Boeing Ready to Take Orders for 702x Satellite

Boeing Ready to Take Orders for 702x Satellite

Boeing's 702x small GEO bus is based on the O3b mPower satellite, currently produced by the company for SES's medium Earth orbit constellation of high throughput satellites. The company has combined its legacy 702 small and medium platforms with a newly designed digital payload

Fremont, CA: Aerospace industry giants Boeing is expecting to sign up international buyers for its new communications satellite bus aimed at small geosynchronous market. The company will be pitching the Boeing 702x spacecraft to several potential customers, at the 2019 International Astronautical Congress (IAC). Earlier in September, Euroconsult’s annual World Satellite Business Week conference, Boeing announced that it was bringing out the whole family of 702 spacecraft for what is expected to be a growing market for small geostationary orbit satellites.

Boeing's 702x small GEO bus is based on the O3b mPower satellite, currently produced by the company for SES's medium Earth orbit constellation of high throughput satellites. The company has combined its legacy 702 small and medium platforms with a newly designed digital payload. "We have heard interest expressed from smaller governments. The use of a digital, re-programmable payload and the miniaturization of electronics has made it possible to pack the same capability of a 4,000-kilogram satellite into one half that size," said Eric Jensen, vice president of Boeing’s global commercial satellite sales.

Currently, Airbus is the closest competitor to Boeing in this segment of the market. Boeing declined to name any specific names of countries that have shown interest in the 702x satellite. However, Jensen hinted that the interested parties could be countries that are currently partners and users of the U.S. government’s Wideband Global Satcom (WGS) military constellation of geosynchronous orbit satellites. WGS partners include Canada, Denmark, Luxembourg, the Netherlands, New Zealand, Norway, and the Czech Republic.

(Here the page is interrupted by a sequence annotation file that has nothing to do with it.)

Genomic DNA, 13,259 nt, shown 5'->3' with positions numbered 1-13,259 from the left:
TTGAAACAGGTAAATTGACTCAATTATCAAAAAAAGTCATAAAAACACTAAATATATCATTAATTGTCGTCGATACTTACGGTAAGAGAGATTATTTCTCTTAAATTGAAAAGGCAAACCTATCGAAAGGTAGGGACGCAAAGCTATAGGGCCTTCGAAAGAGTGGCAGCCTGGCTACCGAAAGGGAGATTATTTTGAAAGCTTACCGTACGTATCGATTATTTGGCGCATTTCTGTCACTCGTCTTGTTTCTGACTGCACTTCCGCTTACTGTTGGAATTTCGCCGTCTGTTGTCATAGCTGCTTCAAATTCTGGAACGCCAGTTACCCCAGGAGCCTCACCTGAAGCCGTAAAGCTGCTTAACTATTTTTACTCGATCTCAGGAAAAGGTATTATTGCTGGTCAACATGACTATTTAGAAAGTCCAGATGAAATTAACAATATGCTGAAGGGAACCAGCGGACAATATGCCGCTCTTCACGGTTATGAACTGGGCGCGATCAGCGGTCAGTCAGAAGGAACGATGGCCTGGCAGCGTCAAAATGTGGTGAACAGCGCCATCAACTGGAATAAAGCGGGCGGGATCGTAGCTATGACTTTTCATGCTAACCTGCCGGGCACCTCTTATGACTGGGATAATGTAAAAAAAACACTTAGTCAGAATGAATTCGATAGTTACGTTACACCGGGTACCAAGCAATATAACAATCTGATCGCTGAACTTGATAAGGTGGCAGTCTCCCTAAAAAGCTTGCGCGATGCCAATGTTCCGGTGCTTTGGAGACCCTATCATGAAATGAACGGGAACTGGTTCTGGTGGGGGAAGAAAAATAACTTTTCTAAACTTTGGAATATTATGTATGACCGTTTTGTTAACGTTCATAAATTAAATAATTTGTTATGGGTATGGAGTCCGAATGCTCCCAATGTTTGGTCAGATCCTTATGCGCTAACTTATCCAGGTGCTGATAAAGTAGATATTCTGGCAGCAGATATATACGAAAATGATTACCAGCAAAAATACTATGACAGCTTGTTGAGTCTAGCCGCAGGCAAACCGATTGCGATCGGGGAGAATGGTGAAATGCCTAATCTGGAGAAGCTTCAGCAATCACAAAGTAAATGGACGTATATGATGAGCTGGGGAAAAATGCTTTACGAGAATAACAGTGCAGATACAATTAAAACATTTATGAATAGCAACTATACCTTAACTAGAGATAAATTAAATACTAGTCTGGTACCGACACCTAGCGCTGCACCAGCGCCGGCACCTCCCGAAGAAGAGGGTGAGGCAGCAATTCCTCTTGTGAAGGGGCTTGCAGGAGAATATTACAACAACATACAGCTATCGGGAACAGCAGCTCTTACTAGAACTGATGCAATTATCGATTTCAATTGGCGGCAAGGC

"They're looking at this technology for bite-size versions that nations can use, re-purpose it for different missions. A country would decide, for example, to split the capacity for government use and for commercial, economic stimulus. A fully digital payload that can be reprogrammed makes this type of allocation relatively easy to do," said Jensen. “People are thinking differently about how to use this.” According to Boeing, it takes nearly two years to manufacture this spacecraft, and the company has been working to make it compatible with most launch vehicles.

The 702x can be launched as a primary payload as well as a secondary payload. United Launch Alliance's Vulcan Centaur, SpaceX's Falcon 9 and Arianespace's Ariane 6 can deliver up to three payloads of 702x on each trip. "While there is a lot of marketing buzz about digital re-programmable, iPhone-like satellites, every one of these products is different," Jensen said. "For the 702x spacecraft, Boeing designed the payload to make it easier for customers to change the satellite’s missions and re-purpose capacity."

This allows satellite operators to shift from offering TV broadcast to broadband internet services, and at the same time reallocate capacity as they see fit. "You can shape and form beams, put a lot of throughput to a given region, so you don't waste energy over places where you don’t have customers,” Jensen said. “Old-school satellites can cover an entire country, but it’s hard to parse and distribute data.”

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